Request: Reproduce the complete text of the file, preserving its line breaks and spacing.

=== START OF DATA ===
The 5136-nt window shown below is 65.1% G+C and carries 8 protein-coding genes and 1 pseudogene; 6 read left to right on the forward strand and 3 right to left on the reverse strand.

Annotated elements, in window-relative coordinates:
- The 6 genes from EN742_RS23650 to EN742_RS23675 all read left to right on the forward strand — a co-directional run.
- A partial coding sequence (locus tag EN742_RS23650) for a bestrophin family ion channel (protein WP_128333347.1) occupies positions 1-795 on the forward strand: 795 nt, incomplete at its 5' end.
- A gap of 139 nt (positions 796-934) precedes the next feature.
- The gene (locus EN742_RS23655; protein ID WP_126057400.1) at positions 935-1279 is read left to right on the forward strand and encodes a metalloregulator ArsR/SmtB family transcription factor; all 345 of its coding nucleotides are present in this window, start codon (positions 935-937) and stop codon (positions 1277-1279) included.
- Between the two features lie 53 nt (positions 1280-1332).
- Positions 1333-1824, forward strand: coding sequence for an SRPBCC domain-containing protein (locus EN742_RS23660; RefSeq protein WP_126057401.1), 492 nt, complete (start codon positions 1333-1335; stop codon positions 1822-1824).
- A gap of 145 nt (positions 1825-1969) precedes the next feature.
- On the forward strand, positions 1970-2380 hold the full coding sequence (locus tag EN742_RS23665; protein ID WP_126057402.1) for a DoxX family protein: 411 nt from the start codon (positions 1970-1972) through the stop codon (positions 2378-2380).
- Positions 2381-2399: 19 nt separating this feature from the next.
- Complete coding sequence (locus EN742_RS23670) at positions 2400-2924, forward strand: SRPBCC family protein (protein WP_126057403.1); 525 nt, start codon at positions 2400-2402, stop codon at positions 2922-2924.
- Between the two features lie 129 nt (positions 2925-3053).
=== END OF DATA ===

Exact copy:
The 5136-nt window shown below is 65.1% G+C and carries 8 protein-coding genes and 1 pseudogene; 6 read left to right on the forward strand and 3 right to left on the reverse strand.

Annotated elements, in window-relative coordinates:
- The 6 genes from EN742_RS23650 to EN742_RS23675 all read left to right on the forward strand — a co-directional run.
- A partial coding sequence (locus tag EN742_RS23650) for a bestrophin family ion channel (protein WP_128333347.1) occupies positions 1-795 on the forward strand: 795 nt, incomplete at its 5' end.
- A gap of 139 nt (positions 796-934) precedes the next feature.
- The gene (locus EN742_RS23655; protein ID WP_126057400.1) at positions 935-1279 is read left to right on the forward strand and encodes a metalloregulator ArsR/SmtB family transcription factor; all 345 of its coding nucleotides are present in this window, start codon (positions 935-937) and stop codon (positions 1277-1279) included.
- Between the two features lie 53 nt (positions 1280-1332).
- Positions 1333-1824, forward strand: coding sequence for an SRPBCC domain-containing protein (locus EN742_RS23660; RefSeq protein WP_126057401.1), 492 nt, complete (start codon positions 1333-1335; stop codon positions 1822-1824).
- A gap of 145 nt (positions 1825-1969) precedes the next feature.
- On the forward strand, positions 1970-2380 hold the full coding sequence (locus tag EN742_RS23665; protein ID WP_126057402.1) for a DoxX family protein: 411 nt from the start codon (positions 1970-1972) through the stop codon (positions 2378-2380).
- Positions 2381-2399: 19 nt separating this feature from the next.
- Complete coding sequence (locus EN742_RS23670) at positions 2400-2924, forward strand: SRPBCC family protein (protein WP_126057403.1); 525 nt, start codon at positions 2400-2402, stop codon at positions 2922-2924.
- Between the two features lie 129 nt (positions 2925-3053).